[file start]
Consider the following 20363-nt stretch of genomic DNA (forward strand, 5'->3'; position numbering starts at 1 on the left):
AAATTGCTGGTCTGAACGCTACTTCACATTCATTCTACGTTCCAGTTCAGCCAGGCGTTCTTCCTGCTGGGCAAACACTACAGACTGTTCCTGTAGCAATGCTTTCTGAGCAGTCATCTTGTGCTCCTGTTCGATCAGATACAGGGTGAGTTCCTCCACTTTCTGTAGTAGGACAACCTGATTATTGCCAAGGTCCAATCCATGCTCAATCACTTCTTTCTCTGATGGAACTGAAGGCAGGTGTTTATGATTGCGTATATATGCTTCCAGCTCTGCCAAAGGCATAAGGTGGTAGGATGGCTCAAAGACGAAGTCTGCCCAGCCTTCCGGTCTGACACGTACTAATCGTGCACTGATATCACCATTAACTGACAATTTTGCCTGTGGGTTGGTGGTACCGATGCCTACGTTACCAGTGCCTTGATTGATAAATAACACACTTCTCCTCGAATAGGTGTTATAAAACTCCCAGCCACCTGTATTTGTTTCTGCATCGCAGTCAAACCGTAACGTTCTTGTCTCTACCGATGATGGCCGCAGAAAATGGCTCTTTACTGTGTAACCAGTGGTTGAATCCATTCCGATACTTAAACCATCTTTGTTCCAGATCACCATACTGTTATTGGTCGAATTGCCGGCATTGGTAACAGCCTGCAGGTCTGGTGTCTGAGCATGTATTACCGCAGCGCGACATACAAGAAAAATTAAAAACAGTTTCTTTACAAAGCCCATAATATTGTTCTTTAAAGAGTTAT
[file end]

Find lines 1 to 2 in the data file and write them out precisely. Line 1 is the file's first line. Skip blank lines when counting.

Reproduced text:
Consider the following 20363-nt stretch of genomic DNA (forward strand, 5'->3'; position numbering starts at 1 on the left):
AAATTGCTGGTCTGAACGCTACTTCACATTCATTCTACGTTCCAGTTCAGCCAGGCGTTCTTCCTGCTGGGCAAACACTACAGACTGTTCCTGTAGCAATGCTTTCTGAGCAGTCATCTTGTGCTCCTGTTCGATCAGATACAGGGTGAGTTCCTCCACTTTCTGTAGTAGGACAACCTGATTATTGCCAAGGTCCAATCCATGCTCAATCACTTCTTTCTCTGATGGAACTGAAGGCAGGTGTTTATGATTGCGTATATATGCTTCCAGCTCTGCCAAAGGCATAAGGTGGTAGGATGGCTCAAAGACGAAGTCTGCCCAGCCTTCCGGTCTGACACGTACTAATCGTGCACTGATATCACCATTAACTGACAATTTTGCCTGTGGGTTGGTGGTACCGATGCCTACGTTACCAGTGCCTTGATTGATAAATAACACACTTCTCCTCGAATAGGTGTTATAAAACTCCCAGCCACCTGTATTTGTTTCTGCATCGCAGTCAAACCGTAACGTTCTTGTCTCTACCGATGATGGCCGCAGAAAATGGCTCTTTACTGTGTAACCAGTGGTTGAATCCATTCCGATACTTAAACCATCTTTGTTCCAGATCACCATACTGTTATTGGTCGAATTGCCGGCATTGGTAACAGCCTGCAGGTCTGGTGTCTGAGCATGTATTACCGCAGCGCGACATACAAGAAAAATTAAAAACAGTTTCTTTACAAAGCCCATAATATTGTTCTTTAAAGAGTTAT